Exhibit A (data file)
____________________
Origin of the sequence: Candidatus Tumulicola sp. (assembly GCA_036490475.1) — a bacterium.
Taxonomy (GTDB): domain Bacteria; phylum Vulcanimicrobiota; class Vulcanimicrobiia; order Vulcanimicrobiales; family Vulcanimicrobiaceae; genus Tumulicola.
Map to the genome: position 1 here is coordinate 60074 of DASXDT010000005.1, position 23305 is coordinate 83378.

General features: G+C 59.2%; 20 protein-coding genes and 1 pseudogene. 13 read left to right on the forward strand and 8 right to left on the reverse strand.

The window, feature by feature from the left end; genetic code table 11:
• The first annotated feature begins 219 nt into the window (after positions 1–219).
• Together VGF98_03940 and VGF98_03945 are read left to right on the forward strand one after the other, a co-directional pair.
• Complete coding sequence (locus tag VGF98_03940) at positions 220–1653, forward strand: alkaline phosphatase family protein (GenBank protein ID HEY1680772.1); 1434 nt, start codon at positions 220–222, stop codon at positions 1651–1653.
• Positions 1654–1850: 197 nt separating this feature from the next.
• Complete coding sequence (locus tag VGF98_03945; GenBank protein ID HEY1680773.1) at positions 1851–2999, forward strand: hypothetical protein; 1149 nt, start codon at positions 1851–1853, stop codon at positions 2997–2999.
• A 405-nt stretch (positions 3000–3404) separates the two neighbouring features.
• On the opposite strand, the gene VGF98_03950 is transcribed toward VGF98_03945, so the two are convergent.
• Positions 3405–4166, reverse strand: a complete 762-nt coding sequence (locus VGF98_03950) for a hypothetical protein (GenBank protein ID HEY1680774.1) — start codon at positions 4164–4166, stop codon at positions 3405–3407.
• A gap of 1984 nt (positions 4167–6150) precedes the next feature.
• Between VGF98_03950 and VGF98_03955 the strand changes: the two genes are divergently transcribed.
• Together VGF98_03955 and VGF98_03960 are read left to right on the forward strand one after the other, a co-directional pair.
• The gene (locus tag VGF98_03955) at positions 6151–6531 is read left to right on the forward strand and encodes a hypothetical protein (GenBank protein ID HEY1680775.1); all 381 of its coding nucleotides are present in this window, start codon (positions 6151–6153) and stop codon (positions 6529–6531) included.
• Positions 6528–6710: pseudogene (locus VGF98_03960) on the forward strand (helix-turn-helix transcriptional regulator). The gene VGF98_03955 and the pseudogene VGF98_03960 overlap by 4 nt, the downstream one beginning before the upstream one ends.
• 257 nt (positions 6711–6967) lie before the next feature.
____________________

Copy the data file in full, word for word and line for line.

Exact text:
Origin of the sequence: Candidatus Tumulicola sp. (assembly GCA_036490475.1) — a bacterium.
Taxonomy (GTDB): domain Bacteria; phylum Vulcanimicrobiota; class Vulcanimicrobiia; order Vulcanimicrobiales; family Vulcanimicrobiaceae; genus Tumulicola.
Map to the genome: position 1 here is coordinate 60074 of DASXDT010000005.1, position 23305 is coordinate 83378.

General features: G+C 59.2%; 20 protein-coding genes and 1 pseudogene. 13 read left to right on the forward strand and 8 right to left on the reverse strand.

The window, feature by feature from the left end; genetic code table 11:
• The first annotated feature begins 219 nt into the window (after positions 1–219).
• Together VGF98_03940 and VGF98_03945 are read left to right on the forward strand one after the other, a co-directional pair.
• Complete coding sequence (locus tag VGF98_03940) at positions 220–1653, forward strand: alkaline phosphatase family protein (GenBank protein ID HEY1680772.1); 1434 nt, start codon at positions 220–222, stop codon at positions 1651–1653.
• Positions 1654–1850: 197 nt separating this feature from the next.
• Complete coding sequence (locus tag VGF98_03945; GenBank protein ID HEY1680773.1) at positions 1851–2999, forward strand: hypothetical protein; 1149 nt, start codon at positions 1851–1853, stop codon at positions 2997–2999.
• A 405-nt stretch (positions 3000–3404) separates the two neighbouring features.
• On the opposite strand, the gene VGF98_03950 is transcribed toward VGF98_03945, so the two are convergent.
• Positions 3405–4166, reverse strand: a complete 762-nt coding sequence (locus VGF98_03950) for a hypothetical protein (GenBank protein ID HEY1680774.1) — start codon at positions 4164–4166, stop codon at positions 3405–3407.
• A gap of 1984 nt (positions 4167–6150) precedes the next feature.
• Between VGF98_03950 and VGF98_03955 the strand changes: the two genes are divergently transcribed.
• Together VGF98_03955 and VGF98_03960 are read left to right on the forward strand one after the other, a co-directional pair.
• The gene (locus tag VGF98_03955) at positions 6151–6531 is read left to right on the forward strand and encodes a hypothetical protein (GenBank protein ID HEY1680775.1); all 381 of its coding nucleotides are present in this window, start codon (positions 6151–6153) and stop codon (positions 6529–6531) included.
• Positions 6528–6710: pseudogene (locus VGF98_03960) on the forward strand (helix-turn-helix transcriptional regulator). The gene VGF98_03955 and the pseudogene VGF98_03960 overlap by 4 nt, the downstream one beginning before the upstream one ends.
• 257 nt (positions 6711–6967) lie before the next feature.